It doesn’t take much, I realised.  It can be found sitting on the front steps of a purple house with a perfectly gooey cookie in one hand and a book in another, or in that breathless red-faced moment when you’ve finally beaten your own personal best time in a workout after weeks of training.  It’s when you manage to, after constant scheduling and rescheduling, get around to Skyping with your long-distance best friend and end up talking 2 hours longer than you’d planned.  Sometimes, it’s even when a client ends a long, frustrating thread of slightly passive aggressive emails with a simple ‘thank you :)’.  It happens when you’re lying on the grass in a way you haven’t since you were 6 and all you can see is sunlight speckled with cloud fluff and leaves and you’re bewitched by the simplicity of the scene.  It’s when you’re walking along a sunny street and are suddenly overcome by the impulsive need to hold the hand of the person walking next to you and you give in.  It’s when you realise there is no rush to finish the novel that you’ve been working on and writing under pressure just makes for crappy prose and you can take a short detour into verse and indulge your love for poetry for a while. It happens when you finally get to dance at a live concert to the song you’re used to simply hearing on your headphones and tapping your fingers along to.  It’s that glorious moment when you bite into the softest, flakiest pain au chocolat you’ve ever had and are glad you waited 35 minutes in line to order.  It’s when you see your baby nieces holding hands and calling out to you to come play with them.  It’s in that moment where you’re driving down a highway and waiting for the next song to play but there are too many commercials so you switch stations and Angels by The XX comes on and you grin like a sociopath and roll down all your car windows and pretend you’re driving a convertible because that’s how great it feels then.  It’s when you finally figure out that those beautiful droopy yellow flowers you saw in California actually have a real name and are called Angel’s Trumpets.  It happens when someone who hasn’t seen you in many years looks aghast and exclaims loudly about how much weight you’ve lost and you’re tempted to bust out a few moves to ‘I’m sexy and I know it’ but instead just nod and smile sagely instead.  It happens after you’ve written a few lines of verse and you re-read in amazement that the words turned out just how you wanted in only one go.  It’s when you receive an out-of-the-blue call/text/email/whatsapp/bbm/tweet/inbox message of concern from one of the many people who know and care about you.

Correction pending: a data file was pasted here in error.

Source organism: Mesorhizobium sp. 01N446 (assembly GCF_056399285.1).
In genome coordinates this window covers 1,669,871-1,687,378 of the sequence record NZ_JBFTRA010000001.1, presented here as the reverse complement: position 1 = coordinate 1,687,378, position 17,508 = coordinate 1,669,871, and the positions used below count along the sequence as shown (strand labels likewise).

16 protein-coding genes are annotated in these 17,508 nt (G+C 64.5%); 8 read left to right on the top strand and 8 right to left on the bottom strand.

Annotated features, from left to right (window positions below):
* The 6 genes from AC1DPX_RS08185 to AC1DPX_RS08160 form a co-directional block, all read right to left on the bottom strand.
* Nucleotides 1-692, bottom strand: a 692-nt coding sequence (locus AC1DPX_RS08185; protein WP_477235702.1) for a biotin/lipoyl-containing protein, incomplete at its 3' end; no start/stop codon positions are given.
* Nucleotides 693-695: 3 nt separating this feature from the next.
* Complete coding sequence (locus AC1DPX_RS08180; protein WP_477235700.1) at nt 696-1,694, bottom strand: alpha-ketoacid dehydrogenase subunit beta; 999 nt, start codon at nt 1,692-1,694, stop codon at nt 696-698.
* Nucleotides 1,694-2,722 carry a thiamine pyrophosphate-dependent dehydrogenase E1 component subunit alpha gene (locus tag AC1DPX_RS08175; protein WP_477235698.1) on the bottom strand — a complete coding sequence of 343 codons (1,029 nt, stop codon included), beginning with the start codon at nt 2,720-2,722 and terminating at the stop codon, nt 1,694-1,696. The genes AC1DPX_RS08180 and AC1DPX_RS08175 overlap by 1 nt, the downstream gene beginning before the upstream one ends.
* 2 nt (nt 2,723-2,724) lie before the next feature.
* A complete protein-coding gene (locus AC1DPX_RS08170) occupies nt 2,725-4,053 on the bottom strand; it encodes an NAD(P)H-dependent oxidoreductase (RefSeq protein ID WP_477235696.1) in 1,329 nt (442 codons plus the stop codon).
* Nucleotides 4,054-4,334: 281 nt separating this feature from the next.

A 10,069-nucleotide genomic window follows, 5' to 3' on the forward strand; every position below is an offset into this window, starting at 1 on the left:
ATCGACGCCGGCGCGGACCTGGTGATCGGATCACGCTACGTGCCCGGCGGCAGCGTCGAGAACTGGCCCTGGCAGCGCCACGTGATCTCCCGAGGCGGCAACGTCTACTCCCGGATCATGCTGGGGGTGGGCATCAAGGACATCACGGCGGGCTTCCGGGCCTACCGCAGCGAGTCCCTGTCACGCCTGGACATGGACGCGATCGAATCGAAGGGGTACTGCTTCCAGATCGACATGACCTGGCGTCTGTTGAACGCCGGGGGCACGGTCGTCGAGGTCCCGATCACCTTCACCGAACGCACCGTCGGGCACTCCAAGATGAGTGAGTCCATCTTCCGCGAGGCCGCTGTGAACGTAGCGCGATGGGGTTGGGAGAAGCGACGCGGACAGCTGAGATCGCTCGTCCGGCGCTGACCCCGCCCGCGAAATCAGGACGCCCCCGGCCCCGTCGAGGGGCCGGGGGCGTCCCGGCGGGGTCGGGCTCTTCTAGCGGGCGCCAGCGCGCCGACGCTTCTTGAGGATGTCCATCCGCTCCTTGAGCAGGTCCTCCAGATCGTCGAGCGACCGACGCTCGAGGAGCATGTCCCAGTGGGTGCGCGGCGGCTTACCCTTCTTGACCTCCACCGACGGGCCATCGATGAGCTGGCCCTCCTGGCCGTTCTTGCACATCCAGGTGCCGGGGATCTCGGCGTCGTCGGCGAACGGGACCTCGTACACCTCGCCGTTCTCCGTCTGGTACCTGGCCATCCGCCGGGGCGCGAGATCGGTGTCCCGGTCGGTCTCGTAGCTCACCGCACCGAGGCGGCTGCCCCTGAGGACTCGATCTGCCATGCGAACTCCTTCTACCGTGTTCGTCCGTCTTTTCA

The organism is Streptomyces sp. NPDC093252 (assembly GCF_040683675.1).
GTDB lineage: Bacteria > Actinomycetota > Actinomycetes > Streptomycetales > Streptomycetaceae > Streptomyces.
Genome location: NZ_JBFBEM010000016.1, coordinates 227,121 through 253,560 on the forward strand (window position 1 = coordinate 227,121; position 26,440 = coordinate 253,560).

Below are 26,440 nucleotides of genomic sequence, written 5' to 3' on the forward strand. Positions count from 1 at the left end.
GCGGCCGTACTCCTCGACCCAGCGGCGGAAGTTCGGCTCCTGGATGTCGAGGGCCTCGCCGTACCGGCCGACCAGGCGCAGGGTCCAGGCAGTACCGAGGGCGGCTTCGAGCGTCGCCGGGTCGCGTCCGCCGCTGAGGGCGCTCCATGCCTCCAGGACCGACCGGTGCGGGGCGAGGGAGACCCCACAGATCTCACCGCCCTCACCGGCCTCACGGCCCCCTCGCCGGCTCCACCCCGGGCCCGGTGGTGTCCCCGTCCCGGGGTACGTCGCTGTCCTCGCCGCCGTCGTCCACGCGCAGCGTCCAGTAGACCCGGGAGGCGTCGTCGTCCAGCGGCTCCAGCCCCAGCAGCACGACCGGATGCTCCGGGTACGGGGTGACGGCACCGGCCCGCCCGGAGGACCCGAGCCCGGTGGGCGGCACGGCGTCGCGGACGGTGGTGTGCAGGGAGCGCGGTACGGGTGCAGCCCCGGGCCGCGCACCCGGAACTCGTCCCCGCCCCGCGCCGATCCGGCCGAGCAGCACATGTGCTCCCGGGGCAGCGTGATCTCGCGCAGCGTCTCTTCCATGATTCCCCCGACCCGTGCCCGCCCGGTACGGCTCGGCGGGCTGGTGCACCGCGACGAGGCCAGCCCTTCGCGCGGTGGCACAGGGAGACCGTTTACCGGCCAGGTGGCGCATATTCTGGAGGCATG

My north star, I have realised, lies in forming connections. I find happiness in shared history, common ground, similar likes and dislikes and the ability to discover something about myself I had no idea existed simply by virtue of seeing myself through another individual’s perspective.  These lead to great stories and, as anyone who knows even the bare minimum about me, I am a sucker for a good story. My happiness experiment has given me some grief this past year, it hasn’t led to permanent contentment, and it was an important part of the process for me to realise that it doesn’t have to.

Going all the way, going after what makes me happy, striving for things that bring a smile to my face – it’s this leap that matters, and I would take it again in a heartbeat.  Because, sometimes, that’s what stops. The heart.  Bhai’s did, and someday mine will too, and when that happens, I don’t want people talking about what I owned or achieved.  I want to be known for the unlikely connections I was able to form, the surprising friendships I pursued and the unexpected yet fantastic stories that emerged out of them.

It’s not easy.  Nothing real is ever easy.  Just writing this post is taking Herculean effort because what I’m typing out is how I think on most days but its conflicting with what I’m thinking RIGHT NOW. Right this second, I realise it’s the 18th of December and I’m suppressing flashbacks of seeing my brother’s body and remembering the touch of his cold fingertips.  At this moment, I’m trying to not recall the weeks and weeks of sleepless nights that ensued that first year and I am now wondering how I can ever get married without having him around to sing at my mehndi or walk me down the aisle.

Happiness is really hard work.  It still requires making tough decisions to eliminate factors in your life that limit your joy, and then communicating and implementing what you have as just airy-fairy ideas into actuality.  Happiness is a process.  It’s taken me 3 years and a dead brother to realise that, and I am nowhere near done.  But I’m trying.

The answer must be in the attempt.

Are you there, big brother? It’s me, your baby sister. Help.

I’ve been thinking about you a lot lately.

You’re often loitering at the back of my mind as it is.  Bulk nestled into the grey beanbag, legs sprawled out so long it’s hard for anyone to cross the room, fingers lazily plucking chords on the guitar in your lap, foot tapping against the adjoining table leg to the acoustic rhythm. You seem to be waiting for something.